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Wednesday, 07 October 2009

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For me Irving Penn was the best photographer EVER ...PERIOD. I especially liked his photographs of tribesmen of New Guinea and of native Africans. He is a reason for all photographers to strive for perfection. May he rest in peace along with his fabulously beautiful (also deceased) wife.

Wow. An era has truly ended. I wrote in a TOP comment the other day about meeting the late Marty Forscher. Well, I had the great opportunity to meet Irving Penn as well, in 1993. He signed a copy of his MOMA monograph for me. I remember him saying "Balance art and commerce very carefully." He asked me a lot about my own work, showing keen interest. He was truly a great man.

Talk about a photographer who could do it all.

A true giant.

Irving Penn and Richard Avedon ARE my two greatest photographic influences. Sustained brilliance, throughout their long, illustrious careers.

I'm so glad i have their books. I'm now hoping for a massive Penn retrospective at the Met. Soon, please....

I never got to meet Mr. Penn, though he was always an inspiration to me. I was lucky to start my retouching career in 1977, and worked on his one of images of a B&W Minolta ad for Bozell & Jacobs. It's something I will always remember.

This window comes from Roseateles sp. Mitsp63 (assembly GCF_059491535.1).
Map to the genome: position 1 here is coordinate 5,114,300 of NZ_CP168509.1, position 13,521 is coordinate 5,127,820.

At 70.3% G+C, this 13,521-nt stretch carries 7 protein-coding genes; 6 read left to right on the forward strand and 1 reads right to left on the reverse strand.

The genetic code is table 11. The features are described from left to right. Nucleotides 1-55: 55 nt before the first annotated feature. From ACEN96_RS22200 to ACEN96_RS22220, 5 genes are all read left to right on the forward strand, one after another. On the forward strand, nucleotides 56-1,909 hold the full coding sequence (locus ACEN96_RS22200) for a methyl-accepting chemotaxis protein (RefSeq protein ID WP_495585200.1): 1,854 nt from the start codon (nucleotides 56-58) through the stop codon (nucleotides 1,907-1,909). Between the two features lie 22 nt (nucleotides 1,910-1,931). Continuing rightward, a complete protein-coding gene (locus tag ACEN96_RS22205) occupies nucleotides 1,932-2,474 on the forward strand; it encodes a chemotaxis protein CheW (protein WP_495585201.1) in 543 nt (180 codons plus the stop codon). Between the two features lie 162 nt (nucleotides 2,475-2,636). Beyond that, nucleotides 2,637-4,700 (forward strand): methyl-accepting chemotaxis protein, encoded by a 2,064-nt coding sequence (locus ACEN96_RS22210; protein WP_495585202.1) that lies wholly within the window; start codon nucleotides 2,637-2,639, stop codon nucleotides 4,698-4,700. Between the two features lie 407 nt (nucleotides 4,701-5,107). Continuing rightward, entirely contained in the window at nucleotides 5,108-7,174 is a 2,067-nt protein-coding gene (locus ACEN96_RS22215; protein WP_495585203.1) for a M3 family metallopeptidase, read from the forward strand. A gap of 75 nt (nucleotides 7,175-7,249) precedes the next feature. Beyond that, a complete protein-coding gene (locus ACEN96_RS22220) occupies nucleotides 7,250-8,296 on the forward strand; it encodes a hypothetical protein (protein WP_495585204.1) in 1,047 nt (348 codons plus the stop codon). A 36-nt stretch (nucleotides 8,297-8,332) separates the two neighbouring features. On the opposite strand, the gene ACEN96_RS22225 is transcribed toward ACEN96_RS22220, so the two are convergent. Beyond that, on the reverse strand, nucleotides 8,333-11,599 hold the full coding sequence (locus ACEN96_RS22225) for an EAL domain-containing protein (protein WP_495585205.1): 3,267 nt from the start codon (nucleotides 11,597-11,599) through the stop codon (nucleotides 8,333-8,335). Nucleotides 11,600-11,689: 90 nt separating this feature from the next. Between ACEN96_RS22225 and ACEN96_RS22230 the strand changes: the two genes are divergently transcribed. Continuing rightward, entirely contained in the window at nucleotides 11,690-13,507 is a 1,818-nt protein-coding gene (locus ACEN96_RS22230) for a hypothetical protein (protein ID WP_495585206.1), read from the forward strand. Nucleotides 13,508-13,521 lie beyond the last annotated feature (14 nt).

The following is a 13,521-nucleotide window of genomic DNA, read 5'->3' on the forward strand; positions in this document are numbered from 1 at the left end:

Another master passes. Damn, I love that man's work.

Just half an hour ago this morning on Radio four (UK) I heard an nice interview with a Mr. David Bailey. I think that he held Irving Penn in some esteem.

Mike, Another sad day in the history of photography. I started collecting Penn's work printed in Vogue back in the early 60's. I guess back then we all wanted to be fashion photographs. Some where in the 70's (my B&W lab was in my house) a knock at the door while we were eating dinner--in walks this beautiful woman dressed in fur from head to foot (it was winter) , holding a roll of film--we talked a bit and I said my most admired photographer was Penn-- That funny she said so is mine, I'm misses Penn. They had a Farm near where I lived on Long Island NY.
We used to talk a bit when I delivered her prints for her sculptures. Mostly about her experiences in the modeling world and a lot about Mr. Penn. I met Mr. Penn a few times, very quiet and soften spoken--at the time he was doing his platinum series so he was in his lab 24/3 on the week ends. Lots of fun personal tidbits about him, to numerous to get into. They were both beautiful people, Mrs Penn passed away years ago--But both will be missed in the photo & art community. He was one of the greatest photographers of the last century. My photo of Mrs. Penn on my site Pg 9, 2nd row 3rd in from left.

It's rather unfortunate and humbling that I know so little about photography that I only first learn of some of the greats from their epitaphs. I'm doing what I can to change that, but it's hard to keep up lately, it seems. Rest in peace, Mr. Penn.

There is a tribute to Penn at the Art Institute of Chicago, in the main building. They have a few big platinum-palladium prints up, as well as some of his workbooks on display. It's a really tiny exhibit, but really nice to go to. If you're in the area.

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